Though the interest in the Egyptian stock market is a positive sign, Mohsin Khan, senior fellow at the Atlantic Council, warns that the financial capital coming into the market is not enough on its own. “There is still a great need for physical capital in the form of foreign direct investment in the economy,” he said. Foreign direct investment typically takes the form of a foreign investor building a factory or acquiring a managing interest in a company. Unlike investment on the stock market, it is seen by some economists as a more long-term way to create jobs.
Egypt also faces an ongoing energy crisis, rooted in the government’s inability to pay back the remaining $4.9 billion owed to oil and gas companies. The result on the ground has been power blackouts that exceeded five hours a day in some parts of the country last summer. Even in the winter months, when household demand is lower, Cairo’s city blocks sometimes lose electricity for more than an hour each day. There have also been shortages of LNG gas canisters, which many of Egypt’s poor rely on for cooking.
Egypt’s economic challenges must also be understood in the context of its social and political challenges. For one, the government has not undertaken any major labor reforms, and Egypt’s 25 million workers continue to organize protests to demand higher wages and better working conditions, sometimes leading to violent dispersal by police. Such ongoing crackdowns against dissent frequently draw condemnation from local and international human rights groups and media, as well as some foreign governments.
It is clear that the government intends to continue with the reforms required to get its budget under control and attract investment, especially running up to this month’s economic development conference in Sharm el-Sheikh. But even if investment grows, much needs to change in the way that policies are designed and implemented if people’s lives are to improve.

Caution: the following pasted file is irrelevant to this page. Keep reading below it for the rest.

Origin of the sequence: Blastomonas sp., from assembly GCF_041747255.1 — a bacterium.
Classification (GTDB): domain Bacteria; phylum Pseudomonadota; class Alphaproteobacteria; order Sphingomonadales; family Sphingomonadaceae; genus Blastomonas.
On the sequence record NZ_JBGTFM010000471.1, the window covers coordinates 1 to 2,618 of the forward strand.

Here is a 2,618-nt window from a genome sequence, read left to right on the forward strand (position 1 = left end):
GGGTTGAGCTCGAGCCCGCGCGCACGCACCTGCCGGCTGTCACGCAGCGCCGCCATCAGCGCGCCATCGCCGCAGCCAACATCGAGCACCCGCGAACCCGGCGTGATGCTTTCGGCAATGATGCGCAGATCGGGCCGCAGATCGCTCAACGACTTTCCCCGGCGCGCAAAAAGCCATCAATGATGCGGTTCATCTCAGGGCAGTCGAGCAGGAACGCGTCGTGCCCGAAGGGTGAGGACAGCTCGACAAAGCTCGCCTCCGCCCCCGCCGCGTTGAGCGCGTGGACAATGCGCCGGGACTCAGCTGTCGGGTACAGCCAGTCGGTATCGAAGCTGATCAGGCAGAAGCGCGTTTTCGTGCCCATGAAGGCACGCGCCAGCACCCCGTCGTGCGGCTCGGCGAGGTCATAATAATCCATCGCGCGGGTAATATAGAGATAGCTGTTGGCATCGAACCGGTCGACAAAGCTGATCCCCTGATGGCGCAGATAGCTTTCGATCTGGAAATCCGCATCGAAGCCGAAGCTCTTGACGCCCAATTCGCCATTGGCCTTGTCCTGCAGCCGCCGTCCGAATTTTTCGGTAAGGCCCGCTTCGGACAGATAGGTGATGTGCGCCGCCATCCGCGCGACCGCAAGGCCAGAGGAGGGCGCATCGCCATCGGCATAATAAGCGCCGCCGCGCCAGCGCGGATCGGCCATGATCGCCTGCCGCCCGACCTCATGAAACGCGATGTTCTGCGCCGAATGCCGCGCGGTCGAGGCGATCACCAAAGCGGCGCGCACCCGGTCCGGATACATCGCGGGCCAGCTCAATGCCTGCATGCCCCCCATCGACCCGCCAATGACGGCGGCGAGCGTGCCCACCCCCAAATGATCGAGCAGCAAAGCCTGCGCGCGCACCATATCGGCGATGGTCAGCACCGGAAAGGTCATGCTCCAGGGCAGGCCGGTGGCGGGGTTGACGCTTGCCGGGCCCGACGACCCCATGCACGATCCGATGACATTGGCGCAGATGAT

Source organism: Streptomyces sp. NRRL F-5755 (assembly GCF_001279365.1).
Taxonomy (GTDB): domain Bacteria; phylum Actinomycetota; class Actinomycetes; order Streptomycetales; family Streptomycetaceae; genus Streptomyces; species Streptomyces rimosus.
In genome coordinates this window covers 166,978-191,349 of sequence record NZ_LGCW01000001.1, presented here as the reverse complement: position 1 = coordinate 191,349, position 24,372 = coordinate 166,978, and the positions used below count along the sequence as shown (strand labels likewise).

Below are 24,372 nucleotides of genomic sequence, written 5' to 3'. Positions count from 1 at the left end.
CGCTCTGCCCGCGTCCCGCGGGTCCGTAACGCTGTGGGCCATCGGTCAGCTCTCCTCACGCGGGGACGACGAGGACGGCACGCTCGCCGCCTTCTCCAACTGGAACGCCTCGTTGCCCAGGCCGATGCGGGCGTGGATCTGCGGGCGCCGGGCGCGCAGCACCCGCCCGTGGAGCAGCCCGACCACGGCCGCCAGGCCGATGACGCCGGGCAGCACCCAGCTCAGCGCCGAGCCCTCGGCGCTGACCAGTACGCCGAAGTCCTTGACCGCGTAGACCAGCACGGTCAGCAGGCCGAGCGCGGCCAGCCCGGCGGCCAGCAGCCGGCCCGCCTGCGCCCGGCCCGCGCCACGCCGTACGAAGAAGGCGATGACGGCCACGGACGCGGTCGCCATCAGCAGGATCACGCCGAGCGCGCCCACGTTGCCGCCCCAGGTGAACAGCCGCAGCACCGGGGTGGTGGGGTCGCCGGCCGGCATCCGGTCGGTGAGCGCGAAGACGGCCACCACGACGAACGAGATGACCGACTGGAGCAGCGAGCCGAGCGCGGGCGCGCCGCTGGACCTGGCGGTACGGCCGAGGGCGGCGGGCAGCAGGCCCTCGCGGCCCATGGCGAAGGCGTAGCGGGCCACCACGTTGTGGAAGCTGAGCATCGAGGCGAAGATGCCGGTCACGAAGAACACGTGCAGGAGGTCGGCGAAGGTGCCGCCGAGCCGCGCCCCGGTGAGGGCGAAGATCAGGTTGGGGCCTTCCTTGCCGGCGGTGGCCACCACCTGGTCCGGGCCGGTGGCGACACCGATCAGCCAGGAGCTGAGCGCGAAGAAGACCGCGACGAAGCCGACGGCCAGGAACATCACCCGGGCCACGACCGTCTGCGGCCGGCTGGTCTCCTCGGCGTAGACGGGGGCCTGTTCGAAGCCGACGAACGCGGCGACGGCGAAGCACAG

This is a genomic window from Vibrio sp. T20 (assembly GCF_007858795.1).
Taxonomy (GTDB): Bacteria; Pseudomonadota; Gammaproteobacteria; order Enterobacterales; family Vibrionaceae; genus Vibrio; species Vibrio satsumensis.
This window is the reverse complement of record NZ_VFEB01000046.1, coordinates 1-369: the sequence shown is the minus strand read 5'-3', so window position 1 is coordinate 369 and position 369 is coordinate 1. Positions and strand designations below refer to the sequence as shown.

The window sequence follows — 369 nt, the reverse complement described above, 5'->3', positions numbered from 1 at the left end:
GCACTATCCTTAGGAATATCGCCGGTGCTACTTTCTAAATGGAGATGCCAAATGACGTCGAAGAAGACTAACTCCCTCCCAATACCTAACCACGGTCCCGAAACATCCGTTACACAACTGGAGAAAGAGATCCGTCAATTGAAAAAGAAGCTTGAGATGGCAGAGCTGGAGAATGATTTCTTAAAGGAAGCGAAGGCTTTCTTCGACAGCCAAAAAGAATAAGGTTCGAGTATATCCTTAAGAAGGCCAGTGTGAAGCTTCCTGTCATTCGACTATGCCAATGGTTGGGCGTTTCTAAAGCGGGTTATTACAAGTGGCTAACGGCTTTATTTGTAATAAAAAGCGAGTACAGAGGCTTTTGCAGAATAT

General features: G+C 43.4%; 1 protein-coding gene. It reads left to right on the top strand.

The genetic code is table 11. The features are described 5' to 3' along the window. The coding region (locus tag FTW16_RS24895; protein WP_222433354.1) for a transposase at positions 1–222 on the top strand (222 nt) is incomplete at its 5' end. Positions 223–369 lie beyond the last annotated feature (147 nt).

Read moreover, if Egypt’s leadership continues to view economic challenges as separate from issues of political reform and human rights, or as a justification to suppress those rights, the country could face a darker and less stable future than the one suggested by current positive economic indicators.
 Andrew Bolger, “Egypt Proves Best Destination for Stock Market Investors,” Financial Times, January 1, 2015, http://www.ft.com/intl/cms/s/0/5124a63a-90f6-11e4-8134-00144feabdc0.html#axzz3PXsUIXgIl; Heba Saleh, “Egypt on a Mission to Restore Confidence in Its Economy,” Financial Times, January 28, 2015, http://www.ft.com/intl/cms/s/0/fff39be8-a614-11e4-9bd3-00144feab7de.html#axzz3S8QaZH3f.
 Due to shortages of foreign currency, there had been fears that investors would not be able to pull their money out of the stock market without serious delay.
 The IMF carried out a consultation visit in Egypt earlier this year, for the first time since the 2011 uprising. IMF Press Release, February 11, 2015, https://www.imf.org/external/np/sec/pr/2015/pr1544.htm.
 Lina Attalah interview with Amr Adly, “The Cost of Lifting Fuel Subsidies,” Mada Masr, August 11, 2014, http://www.madamasr.com/sections/economy/cost-lifting-fuel-subsidies.
 According to Khan, FDI reached a celebrated peak of $13 billion in 2007-2008. Since 2011, FDI has fluctuated between $2 billion and $4 billion, rising to $6 billion in 2014.
 Ehab Farouk and Lin Nouieha, “Egypt Says to Repay Debts to Foreign Oil Companies within Six Months,” Reuters, November 13, 2014, http://www.reuters.com/article/2014/11/13/us-egypt-energy-debts-idUSKCN0IX1R020141113.
 Dina Zayed and Jeannie Sowers, “The Campaign Against Coal in Egypt,” MERIP, Summer 2014, HYPERLINK "http://www.merip.org/mer/mer271/campaign-against-coal-egypt?ip_login_no…; http://www.merip.org/mer/mer271/campaign-against-coal-egypt?ip_login_no….